Historical channel sampling of pegmatite outcrops that are clearly visible on satellite images have produced average grades from 1.1 to 1.59% lithium oxide over widths of seven to 40 meters. These lithium-bearing pegmatites can be traced on the surface for 100 to 1,800 meters along strike.

Given the amount of historical work done on the Yellowknife project, Li-FT plans to move right into resource development drilling, with its inaugural program slated to begin later this year. The well-financed junior also plans to carry out scout drilling this year to better understand the size potential at the Cali project near NWT's western border.

In the meantime, the company has launched a 5,000-meter discovery drill program at its Rupert lithium project in Quebec.

North Arrow joins hunt

While Li-FT may be the first and biggest mover in the Yellowknife Pegmatite Province, it is not the only mineral exploration company looking to quickly establish this area as the northern link in the North American lithium battery supply chain.

North Arrow Minerals Inc., best known for its diamond exploration in NWT and Nunavut, earlier this year announced the acquisition of the DeStaffany lithium-tantalum-niobium project on the north shores of Great Slave Lake and about 18 kilometers (11 miles) northeast of the Nechalacho rare earths mine.

Exploration carried out in the 1940s and 1950s identified two known pegmatites enriched with lithium, along with the tantalum and niobium that were the primary target of exploration at the time.

Moose 1, which is exposed on surface for about 370 meters, is roughly five meters wide on average and is up to roughly 11 meters at its maximum exposed thickness. A 7.5-meter channel sample of this spodumene pegmatite averaged 1.5% lithium oxide.

Moose 2, which surfaces for about 450 meters along strike and is up to 30 meters wide, was bulk sampled for tantalum, niobium, and tin in the 1940s and 1950s. This sampling returned up to 2.73% lithium oxide from samples over 250 meters of strike. This pegmatite, however, was never drilled for lithium due to the very few uses of this now-critical battery metal.

A photo of a roughly eight-meter (25 feet) pit wall from historical bulk sample mining shows very large spodumene crystals dominate the lower half of the exposed Moose 2 pegmatite that North Arrow geologists are eager to sample.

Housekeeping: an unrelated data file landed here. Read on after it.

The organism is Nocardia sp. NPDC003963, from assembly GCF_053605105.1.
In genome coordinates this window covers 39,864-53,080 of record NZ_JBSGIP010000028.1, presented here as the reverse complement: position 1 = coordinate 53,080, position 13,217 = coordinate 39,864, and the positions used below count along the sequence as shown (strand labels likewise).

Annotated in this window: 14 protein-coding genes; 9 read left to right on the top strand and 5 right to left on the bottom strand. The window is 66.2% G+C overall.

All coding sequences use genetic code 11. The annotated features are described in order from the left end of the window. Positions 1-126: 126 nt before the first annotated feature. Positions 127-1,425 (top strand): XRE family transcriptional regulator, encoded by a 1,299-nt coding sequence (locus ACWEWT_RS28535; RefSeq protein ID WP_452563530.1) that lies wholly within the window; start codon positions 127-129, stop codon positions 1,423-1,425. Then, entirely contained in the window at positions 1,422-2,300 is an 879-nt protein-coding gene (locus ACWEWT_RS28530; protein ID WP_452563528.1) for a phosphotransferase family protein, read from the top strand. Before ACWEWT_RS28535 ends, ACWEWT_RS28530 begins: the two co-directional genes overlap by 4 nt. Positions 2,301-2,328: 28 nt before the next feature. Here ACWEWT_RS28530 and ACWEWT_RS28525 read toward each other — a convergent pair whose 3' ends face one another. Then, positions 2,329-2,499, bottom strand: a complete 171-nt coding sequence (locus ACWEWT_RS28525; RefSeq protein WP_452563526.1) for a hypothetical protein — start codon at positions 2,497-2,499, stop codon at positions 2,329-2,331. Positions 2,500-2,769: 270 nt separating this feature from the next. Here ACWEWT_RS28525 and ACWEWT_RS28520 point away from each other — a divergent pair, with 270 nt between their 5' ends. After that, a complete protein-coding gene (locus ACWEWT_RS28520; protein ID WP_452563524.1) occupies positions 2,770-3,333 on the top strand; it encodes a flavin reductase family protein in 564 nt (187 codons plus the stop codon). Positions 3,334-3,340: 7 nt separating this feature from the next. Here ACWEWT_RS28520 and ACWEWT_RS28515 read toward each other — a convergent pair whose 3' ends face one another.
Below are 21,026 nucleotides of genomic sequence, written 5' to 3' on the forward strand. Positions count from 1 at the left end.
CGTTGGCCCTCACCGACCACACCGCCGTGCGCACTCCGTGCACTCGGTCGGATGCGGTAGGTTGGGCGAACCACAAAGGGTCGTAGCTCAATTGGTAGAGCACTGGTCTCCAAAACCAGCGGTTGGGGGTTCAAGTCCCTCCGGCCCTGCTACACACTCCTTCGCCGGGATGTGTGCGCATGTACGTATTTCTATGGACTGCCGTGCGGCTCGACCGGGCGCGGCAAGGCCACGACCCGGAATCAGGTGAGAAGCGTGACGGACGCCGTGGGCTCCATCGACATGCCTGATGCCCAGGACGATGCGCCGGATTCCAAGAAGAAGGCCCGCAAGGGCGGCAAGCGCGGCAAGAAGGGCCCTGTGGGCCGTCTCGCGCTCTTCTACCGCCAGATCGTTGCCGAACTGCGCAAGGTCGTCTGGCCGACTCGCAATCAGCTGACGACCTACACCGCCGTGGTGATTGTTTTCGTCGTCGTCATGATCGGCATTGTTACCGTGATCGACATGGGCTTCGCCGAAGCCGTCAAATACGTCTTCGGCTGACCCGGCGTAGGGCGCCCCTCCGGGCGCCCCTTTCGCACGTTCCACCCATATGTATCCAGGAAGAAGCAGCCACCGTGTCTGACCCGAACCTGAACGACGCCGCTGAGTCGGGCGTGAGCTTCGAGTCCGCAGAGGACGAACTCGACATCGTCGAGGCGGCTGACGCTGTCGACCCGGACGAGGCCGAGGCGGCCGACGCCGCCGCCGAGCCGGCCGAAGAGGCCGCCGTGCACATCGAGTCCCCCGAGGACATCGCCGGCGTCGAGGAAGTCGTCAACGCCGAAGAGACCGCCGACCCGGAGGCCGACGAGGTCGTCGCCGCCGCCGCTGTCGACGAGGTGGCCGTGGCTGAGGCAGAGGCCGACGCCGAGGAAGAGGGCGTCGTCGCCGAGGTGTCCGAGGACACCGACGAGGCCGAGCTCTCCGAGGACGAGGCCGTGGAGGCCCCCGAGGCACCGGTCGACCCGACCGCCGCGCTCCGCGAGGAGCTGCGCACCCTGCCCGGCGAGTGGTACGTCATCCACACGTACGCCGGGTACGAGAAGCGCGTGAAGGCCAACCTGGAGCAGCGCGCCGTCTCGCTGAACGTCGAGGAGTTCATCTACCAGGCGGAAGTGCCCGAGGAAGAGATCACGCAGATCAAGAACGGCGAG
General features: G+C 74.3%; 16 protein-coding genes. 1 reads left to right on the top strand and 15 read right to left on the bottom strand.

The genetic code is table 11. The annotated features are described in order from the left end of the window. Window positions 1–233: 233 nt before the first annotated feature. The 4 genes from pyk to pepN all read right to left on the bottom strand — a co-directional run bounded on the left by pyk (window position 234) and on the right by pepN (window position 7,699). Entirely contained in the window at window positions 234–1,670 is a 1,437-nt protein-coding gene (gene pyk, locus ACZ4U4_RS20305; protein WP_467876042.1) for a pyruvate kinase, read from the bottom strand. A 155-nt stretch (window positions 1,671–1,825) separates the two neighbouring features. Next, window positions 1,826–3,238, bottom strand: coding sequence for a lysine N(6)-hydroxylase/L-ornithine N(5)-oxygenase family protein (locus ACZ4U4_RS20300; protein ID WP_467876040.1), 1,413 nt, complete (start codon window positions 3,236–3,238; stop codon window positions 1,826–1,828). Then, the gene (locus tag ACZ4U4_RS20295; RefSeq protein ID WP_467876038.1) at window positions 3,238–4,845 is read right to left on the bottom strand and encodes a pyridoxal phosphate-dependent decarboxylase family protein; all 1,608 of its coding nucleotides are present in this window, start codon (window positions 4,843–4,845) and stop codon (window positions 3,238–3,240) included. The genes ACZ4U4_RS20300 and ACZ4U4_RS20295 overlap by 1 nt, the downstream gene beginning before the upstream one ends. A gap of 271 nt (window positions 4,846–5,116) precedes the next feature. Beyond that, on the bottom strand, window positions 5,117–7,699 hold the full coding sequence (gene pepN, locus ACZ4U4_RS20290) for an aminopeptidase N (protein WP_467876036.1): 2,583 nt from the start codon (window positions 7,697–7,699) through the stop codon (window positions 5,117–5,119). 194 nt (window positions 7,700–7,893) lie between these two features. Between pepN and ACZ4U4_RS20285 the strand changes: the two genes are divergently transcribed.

"It provides ready access to the richest part of the pegmatite. We will be able to collect some large samples here that will be useful to help us do some mineral characterization and liberations studies of the spodumene-rich portions of the Moose 2 pegmatite," said North Arrow Minerals President and CEO Ken Armstrong.

In preparation for an initial field evaluation of the Moose 1 and Moose 2 pegmatites, North Arrow is reviewing available data related to past work at DeStaffany, including a 1998 litho-geochemical dataset consisting of composite bedrock samples collected throughout the property. The company says this data confirms lithium and cesium alteration halos associated with the Moose pegmatites, and has also been used to identify eight additional anomalies that potentially represent alteration related to undiscovered pegmatites.

Four of the geochemical targets correspond with features of interest identified from recently acquired GeoEye satellite imagery, including one target area where pegmatite was noted in the litho-geochemical survey data.

"Priority targets identified by North Arrow's ongoing review of historic datasets and new satellite imagery will help focus initial prospecting work this summer, with the goal of discovering new spodumene pegmatites within the DeStaffany property," Armstrong said.

Adding to DeStaffany's intrigue, sampling in 1998 and 2001 returned 0.92% and 6.5% nickel at a showing just north of Moose 2.

Armstrong says elevated copper, cobalt, and platinum group metals are associated with the nickel sulfide mineralization at the Moose Nickel showing.

"The nature of this showing is something that is not well understood and it is something we can also take a look at while we are doing our evaluation of the lithium deposits on the property," the North Arrow CEO said during a March 30 presentation on DeStaffany.

North Arrow's primary goal for 2023 exploration at DeStaffany is to determine if a resource can be outlined at Moose 1 and Moose 2 for saleable spodumene concentrates, while exploring the project's wider potential.

In addition to collecting bulk samples of the Moose pegmatites, the company plans to carry out channel sampling ahead of drilling of the two primary targets later in the season.

At the same time, geologists will be evaluating the other lithium and nickel prospects identified across the 1,843-hectare (4,554 acres) property.

In addition to DeStaffany, North Arrow recently optioned the Bathurst Inlet lithium property in Nunavut.

Located about 12 kilometers (7.5 miles) from the port facility servicing Sabina Gold and Silver's Back River gold mine project, Bathurst Inlet covers a series of mapped and interpreted pegmatites.

This earlier-staged Nunavut property, however, is secondary to DeStaffany.

Both properties are being acquired as part of North Arrow's strategic partnership with Panarc Resources Ltd., a privately-held prospect generator associated with Aurora Geosciences Ltd.

More new lithium players

At least two other exploration companies – Gama Explorations Inc. and Patriot Battery Metals Inc. – have joined the resurgence of interest in the Yellowknife Pegmatite Province.

In January, Gama announced that it has optioned Muskox, a roughly 5,000-hectare (12,350 acres) lithium property about 45 kilometers (28 miles) east of Yellowknife, from RGV Lithium Explorations Inc.

Much like the rest of the lithium projects east of Yellowknife, pegmatites were first identified at Muskox eight decades ago, but very little modern lithium exploration has been carried out.

The most prominent of several pegmatite occurrences identified at Muskox is CM-1, a coarse-grained, spodumene-bearing pegmatite that is only 100 meters north of the paved, all-season Highway 4.

This outcropping pegmatite, which measures up to 11 meters wide, has been traced on surface for roughly 730 meters.